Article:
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Solid Biosciences Reports Disappointing Preliminary Results of DMD Gene Therapy Study

February 8, 2019

Solid Biosciences shares fell nearly 70 percent after the company reported disappointing preliminary data from its phase 1/2 study of SGT-001, its microdystrophin gene transfer for Duchenne muscular dystrophy, which showed low levels of microdystrophin protein expression in study patients.

Photo: Ilan Ganot, Solid Bioscience

The company said it is expediting planned dose escalation as soon as possible to see if that will amplify its effects.

Duchenne muscular dystrophy (DMD) is a rare genetic disorder caused by mutations in the dystrophin gene that result in the absence of dystrophin, a protein that keeps muscle cells intact. It leads to progressive muscle degeneration and weakness and occurs mainly in boys, most whom do not survive past their teen years.

Solid’s lead candidate, SGT-001, is a novel adeno-associated viral (AAV) vector-mediated gene transfer under investigation for its ability correct mutations in the dystrophin gene. SGT-001 is systemically administered to deliver a synthetic dystrophin transgene, called microdystrophin, to the body. This microdystrophin encodes for a functional protein surrogate that is expressed in muscles and stabilizes essential associated proteins. SGT-001 utilizes AAV9, which has an affinity for muscle and is currently being evaluated in multiple clinical programs in other indications.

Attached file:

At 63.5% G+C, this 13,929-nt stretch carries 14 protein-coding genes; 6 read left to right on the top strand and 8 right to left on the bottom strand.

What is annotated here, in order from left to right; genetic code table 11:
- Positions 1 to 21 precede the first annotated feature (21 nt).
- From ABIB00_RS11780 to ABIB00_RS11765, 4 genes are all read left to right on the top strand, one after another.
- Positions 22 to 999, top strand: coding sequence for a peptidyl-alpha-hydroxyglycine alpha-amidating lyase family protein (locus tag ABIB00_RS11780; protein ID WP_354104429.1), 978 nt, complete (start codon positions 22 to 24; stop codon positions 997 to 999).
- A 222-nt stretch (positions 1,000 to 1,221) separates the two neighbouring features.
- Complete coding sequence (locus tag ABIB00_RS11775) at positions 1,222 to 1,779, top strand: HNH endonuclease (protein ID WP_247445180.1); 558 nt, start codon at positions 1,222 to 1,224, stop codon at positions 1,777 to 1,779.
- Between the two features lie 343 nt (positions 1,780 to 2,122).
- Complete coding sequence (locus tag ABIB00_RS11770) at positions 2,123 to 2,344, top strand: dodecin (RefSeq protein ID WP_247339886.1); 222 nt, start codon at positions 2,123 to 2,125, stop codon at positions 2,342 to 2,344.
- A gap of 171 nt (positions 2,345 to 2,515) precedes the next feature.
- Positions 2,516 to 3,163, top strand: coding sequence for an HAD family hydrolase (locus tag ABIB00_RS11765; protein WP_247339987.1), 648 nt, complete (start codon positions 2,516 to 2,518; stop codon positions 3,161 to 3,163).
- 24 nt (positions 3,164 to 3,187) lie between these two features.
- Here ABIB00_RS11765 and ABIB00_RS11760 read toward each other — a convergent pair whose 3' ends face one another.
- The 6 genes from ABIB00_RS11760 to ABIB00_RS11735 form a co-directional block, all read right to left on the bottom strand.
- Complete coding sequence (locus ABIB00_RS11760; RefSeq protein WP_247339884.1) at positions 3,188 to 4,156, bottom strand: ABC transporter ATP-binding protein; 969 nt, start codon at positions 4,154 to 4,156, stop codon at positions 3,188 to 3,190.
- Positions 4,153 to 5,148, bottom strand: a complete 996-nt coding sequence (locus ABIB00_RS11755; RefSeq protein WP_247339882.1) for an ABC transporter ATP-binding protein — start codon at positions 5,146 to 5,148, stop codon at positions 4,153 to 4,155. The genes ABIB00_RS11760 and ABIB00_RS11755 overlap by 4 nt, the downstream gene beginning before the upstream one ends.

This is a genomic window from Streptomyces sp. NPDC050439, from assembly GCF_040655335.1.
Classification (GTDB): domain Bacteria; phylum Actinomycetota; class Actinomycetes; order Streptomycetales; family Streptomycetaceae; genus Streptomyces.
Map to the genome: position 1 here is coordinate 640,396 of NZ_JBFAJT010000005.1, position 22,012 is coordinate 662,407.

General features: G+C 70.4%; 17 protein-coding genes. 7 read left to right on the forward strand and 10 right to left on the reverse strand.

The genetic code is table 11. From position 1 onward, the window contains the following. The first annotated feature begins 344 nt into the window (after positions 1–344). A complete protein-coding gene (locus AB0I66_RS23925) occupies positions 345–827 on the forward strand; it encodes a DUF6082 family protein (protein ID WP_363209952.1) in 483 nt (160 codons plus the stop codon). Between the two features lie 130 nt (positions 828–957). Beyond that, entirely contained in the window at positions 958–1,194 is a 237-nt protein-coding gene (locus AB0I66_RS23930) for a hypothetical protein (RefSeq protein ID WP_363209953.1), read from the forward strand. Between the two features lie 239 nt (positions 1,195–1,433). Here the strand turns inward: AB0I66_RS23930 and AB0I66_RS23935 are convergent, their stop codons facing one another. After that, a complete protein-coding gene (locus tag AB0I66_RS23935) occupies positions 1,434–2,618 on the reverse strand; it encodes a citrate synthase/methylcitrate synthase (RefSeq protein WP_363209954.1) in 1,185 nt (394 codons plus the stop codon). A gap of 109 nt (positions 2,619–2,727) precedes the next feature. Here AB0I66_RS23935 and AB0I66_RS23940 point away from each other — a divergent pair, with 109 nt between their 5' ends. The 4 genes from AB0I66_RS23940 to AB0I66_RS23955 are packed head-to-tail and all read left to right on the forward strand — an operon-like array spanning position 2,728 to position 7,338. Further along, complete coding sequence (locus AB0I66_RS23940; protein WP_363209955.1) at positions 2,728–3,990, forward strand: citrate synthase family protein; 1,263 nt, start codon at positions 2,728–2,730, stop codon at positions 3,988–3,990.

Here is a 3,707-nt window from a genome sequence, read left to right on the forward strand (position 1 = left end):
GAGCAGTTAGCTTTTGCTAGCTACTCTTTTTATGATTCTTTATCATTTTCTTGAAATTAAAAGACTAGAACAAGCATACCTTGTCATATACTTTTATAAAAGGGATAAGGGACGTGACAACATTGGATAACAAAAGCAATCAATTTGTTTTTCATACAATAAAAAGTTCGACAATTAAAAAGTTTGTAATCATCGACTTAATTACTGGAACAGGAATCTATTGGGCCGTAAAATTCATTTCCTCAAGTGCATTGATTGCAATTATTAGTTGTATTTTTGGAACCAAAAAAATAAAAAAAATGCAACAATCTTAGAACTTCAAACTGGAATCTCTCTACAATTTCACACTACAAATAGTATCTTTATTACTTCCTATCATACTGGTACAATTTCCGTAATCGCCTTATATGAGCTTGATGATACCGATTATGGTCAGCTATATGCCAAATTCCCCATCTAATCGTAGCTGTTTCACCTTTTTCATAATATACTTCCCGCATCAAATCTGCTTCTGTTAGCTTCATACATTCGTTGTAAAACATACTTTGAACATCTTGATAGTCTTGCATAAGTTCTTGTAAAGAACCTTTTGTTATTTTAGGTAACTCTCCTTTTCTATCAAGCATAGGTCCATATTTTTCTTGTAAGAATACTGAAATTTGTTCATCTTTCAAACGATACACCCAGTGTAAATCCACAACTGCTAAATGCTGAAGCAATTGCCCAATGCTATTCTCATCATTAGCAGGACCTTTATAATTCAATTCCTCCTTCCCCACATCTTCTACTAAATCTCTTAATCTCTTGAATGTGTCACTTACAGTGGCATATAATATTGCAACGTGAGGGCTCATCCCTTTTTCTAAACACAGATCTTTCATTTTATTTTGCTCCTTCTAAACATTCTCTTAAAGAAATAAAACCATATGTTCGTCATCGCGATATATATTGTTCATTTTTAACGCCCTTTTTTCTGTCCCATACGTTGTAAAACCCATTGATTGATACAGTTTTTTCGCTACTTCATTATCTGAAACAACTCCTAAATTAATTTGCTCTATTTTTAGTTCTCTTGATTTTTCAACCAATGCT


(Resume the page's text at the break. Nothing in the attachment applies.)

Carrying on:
“We believe that SGT-001 will be a meaningful treatment for patients with DMD and are confident we have the right approach in place to evaluate its potential at higher doses. We have already begun working to expedite the planned dose escalation strategy outlined in our clinical trial protocol,” said Ilan Ganot, co-founder, CEO, and president of Solid Biosciences. “This strategy is further supported by our scalable manufacturing process, from which we have sufficient drug product available to dose escalate without delay.”

Solid’s Ignite DMD study is designed to evaluate SGT-001 in ambulatory and non-ambulatory males with DMD aged 4 to 17 years, and assess its safety and tolerability, as well as efficacy as defined by microdystrophin expression. The study will also assess muscle function and mass, respiratory and cardiovascular function, serum and muscle biomarkers associated with microdystrophin production, patient reported outcomes and quality of life measures, among other endpoints.

Of the six patients enrolled in the Ignite DMD study, three were assigned to the active treatment group and three to the delayed treatment control group. The safety profile of SGT-001 at the low dose remained unchanged and all patients continue to be followed per the study protocol.

SGT-001 has been granted Rare Pediatric Disease Designation, and Fast Track Designation in the United States and Orphan Drug Designations in both the United States and European Union.

Author: Rare Daily Staff

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